I am not a litigious person and much prefer to stay out of the legal system.
But I am a big fan of Bill Marler, who represents victims of food poisonings, not least because his lawsuits against companies with sloppy food safety procedures should encourage them to clean up their processes.
I’m not sure what to think of NPR’s account of Spencer Sheehan’s 400 or so lawsuits against food companies for misleading labeling.
The one that triggered off the article is on behalf of a woman suing Kellogg over the number of strawberries in Strawberry Pop-Tarts.
Russett’s complaint alleges that Strawberry Pop-Tarts contain more pears and apples than strawberries, and that the amount of strawberry they contain “is insufficient not merely to provide the nutrient benefits of strawberries but to provide a strawberry taste.” According to the suit, Kellogg uses “vegetable juice for color” and “paprika extract color” to give Strawberry Pop-Tarts their vivid red coloring.
Enriched flour (wheat flour, niacin, reduced iron, vitamin B1 [thiamin mononitrate], vitamin B2 [riboflavin], folic acid), corn syrup, high fructose corn syrup, dextrose, soybean and palm oil (with TBHQ for freshness), sugar, bleached wheat flour. Contains 2% or less of wheat starch, salt, dried strawberries, dried pears, dried apples, leavening (baking soda, sodium acid pyrophosphate, monocalcium phosphate), citric acid, gelatin, modified wheat starch, yellow corn flour, caramel color, xanthan gum, cornstarch, turmeric extract color, soy lecithin, red 40, yellow 6, blue 1, color added.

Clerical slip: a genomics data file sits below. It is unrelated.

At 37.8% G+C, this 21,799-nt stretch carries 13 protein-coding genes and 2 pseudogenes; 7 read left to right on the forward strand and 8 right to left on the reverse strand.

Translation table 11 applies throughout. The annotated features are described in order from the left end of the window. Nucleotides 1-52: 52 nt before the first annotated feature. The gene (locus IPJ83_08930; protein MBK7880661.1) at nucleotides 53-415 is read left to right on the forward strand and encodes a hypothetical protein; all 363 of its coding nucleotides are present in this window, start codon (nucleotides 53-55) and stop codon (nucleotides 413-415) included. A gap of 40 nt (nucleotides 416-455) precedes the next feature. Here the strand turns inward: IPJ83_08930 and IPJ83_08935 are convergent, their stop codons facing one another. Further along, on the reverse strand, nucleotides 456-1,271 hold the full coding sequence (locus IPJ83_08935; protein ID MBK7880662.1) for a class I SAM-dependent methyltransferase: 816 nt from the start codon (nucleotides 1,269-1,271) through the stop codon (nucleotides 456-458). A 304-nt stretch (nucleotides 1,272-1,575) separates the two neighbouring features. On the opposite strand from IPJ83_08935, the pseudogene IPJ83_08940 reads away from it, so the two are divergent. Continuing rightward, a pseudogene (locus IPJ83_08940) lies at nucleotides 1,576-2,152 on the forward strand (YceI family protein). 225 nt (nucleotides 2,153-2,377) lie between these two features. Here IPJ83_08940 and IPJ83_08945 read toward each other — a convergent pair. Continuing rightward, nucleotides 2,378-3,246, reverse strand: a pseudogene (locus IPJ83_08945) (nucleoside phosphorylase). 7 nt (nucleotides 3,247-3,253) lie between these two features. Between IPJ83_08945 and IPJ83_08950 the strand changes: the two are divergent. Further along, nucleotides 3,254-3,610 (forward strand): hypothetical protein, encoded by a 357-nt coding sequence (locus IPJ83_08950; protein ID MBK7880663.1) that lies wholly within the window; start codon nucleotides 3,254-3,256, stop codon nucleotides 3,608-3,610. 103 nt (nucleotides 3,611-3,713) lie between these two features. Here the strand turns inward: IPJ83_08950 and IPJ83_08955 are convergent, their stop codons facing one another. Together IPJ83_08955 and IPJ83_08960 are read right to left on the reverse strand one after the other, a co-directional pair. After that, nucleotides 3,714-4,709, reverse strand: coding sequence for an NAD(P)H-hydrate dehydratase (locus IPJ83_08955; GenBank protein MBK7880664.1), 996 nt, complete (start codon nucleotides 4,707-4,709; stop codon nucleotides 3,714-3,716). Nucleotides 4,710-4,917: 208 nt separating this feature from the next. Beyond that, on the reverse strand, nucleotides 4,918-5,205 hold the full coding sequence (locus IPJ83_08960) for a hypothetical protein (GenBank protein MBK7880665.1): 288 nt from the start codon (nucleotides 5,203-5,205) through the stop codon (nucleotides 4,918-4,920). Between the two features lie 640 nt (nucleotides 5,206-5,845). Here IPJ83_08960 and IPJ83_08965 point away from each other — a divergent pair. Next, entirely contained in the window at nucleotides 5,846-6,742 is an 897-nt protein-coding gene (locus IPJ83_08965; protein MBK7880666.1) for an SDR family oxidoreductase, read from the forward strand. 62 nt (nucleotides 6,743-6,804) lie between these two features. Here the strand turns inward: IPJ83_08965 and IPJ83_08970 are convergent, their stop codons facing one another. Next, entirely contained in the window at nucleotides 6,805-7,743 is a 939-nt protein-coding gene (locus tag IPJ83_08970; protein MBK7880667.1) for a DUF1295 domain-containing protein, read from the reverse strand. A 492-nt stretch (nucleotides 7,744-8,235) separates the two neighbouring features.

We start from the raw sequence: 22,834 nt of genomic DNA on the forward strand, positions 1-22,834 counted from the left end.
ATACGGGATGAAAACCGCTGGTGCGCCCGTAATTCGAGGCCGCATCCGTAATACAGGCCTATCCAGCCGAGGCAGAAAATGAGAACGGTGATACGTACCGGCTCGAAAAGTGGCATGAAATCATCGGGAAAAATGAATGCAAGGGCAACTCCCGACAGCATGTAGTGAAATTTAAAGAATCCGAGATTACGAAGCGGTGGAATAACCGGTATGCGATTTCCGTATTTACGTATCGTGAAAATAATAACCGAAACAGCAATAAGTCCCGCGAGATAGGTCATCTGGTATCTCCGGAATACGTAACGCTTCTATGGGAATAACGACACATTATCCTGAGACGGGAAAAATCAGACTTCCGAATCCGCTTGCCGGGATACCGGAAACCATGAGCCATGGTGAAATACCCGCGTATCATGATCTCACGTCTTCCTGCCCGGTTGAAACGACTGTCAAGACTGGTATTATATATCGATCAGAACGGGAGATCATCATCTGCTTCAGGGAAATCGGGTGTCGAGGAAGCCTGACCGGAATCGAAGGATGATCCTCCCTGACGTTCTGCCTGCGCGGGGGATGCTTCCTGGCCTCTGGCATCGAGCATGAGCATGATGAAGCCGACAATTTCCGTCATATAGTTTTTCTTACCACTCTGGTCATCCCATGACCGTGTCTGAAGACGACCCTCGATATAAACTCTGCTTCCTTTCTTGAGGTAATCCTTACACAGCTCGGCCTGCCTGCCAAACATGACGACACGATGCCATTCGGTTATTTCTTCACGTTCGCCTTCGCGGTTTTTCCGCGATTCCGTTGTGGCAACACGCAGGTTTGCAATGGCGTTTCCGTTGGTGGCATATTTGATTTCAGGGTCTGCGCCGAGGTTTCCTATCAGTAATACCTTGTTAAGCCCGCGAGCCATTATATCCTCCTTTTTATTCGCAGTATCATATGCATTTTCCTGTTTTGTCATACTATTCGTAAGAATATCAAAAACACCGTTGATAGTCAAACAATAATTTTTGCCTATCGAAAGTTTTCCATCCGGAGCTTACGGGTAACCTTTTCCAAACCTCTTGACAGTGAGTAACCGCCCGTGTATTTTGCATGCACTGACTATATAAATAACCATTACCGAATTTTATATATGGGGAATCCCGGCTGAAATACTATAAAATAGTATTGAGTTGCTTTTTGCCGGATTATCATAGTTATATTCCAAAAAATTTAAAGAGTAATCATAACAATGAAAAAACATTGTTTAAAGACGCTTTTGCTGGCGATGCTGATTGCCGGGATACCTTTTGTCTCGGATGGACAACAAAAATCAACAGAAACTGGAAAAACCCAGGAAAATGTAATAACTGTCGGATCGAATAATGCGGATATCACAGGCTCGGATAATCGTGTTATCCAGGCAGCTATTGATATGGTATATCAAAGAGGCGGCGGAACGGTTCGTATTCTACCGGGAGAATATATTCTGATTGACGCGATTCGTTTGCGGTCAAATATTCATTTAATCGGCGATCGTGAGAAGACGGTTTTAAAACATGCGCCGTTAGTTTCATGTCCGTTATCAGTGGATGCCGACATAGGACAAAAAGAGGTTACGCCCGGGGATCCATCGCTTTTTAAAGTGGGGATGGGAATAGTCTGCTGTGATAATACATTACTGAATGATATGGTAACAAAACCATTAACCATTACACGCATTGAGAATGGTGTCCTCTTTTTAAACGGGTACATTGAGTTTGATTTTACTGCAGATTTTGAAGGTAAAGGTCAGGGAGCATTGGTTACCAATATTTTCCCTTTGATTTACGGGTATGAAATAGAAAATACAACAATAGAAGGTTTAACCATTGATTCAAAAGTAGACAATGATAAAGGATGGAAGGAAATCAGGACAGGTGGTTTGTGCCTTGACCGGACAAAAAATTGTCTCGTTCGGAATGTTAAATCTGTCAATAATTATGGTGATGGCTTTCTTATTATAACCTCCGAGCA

Some of his other cases:
Frito-Lay alleging it didn’t use enough real lime juice in its “hint of lime” Tostitos.
Coors suggesting its pineapple-and-mango-flavored Vizzy Hard Seltzers are sources of Vitamin C “nutritionally-equivalent” to actual pineapples and mangos.
Snack Pack pudding — advertised as “made with real milk” — actually made with fat-free skim milk.
Many cases targeting vanilla products — soda, soy milk, yogurt, ice cream — that use synthetic vanilla or other flavors alongside or in place of the more expensive natural vanilla.
Most of Sheehan’s suits, including the strawberry Pop-Tart cases, allege damages based on the so-called “price premium theory,” which says that products are sold at higher prices than they would have otherwise commanded had the companies marketed them honestly.
Are these cases frivolous or in the public interest?
I’m for anything that gets the makers of ultra-processed foods to advertise them for what they are, not for what they aspire to be.
Hat tip to Lisa Young for sending this one.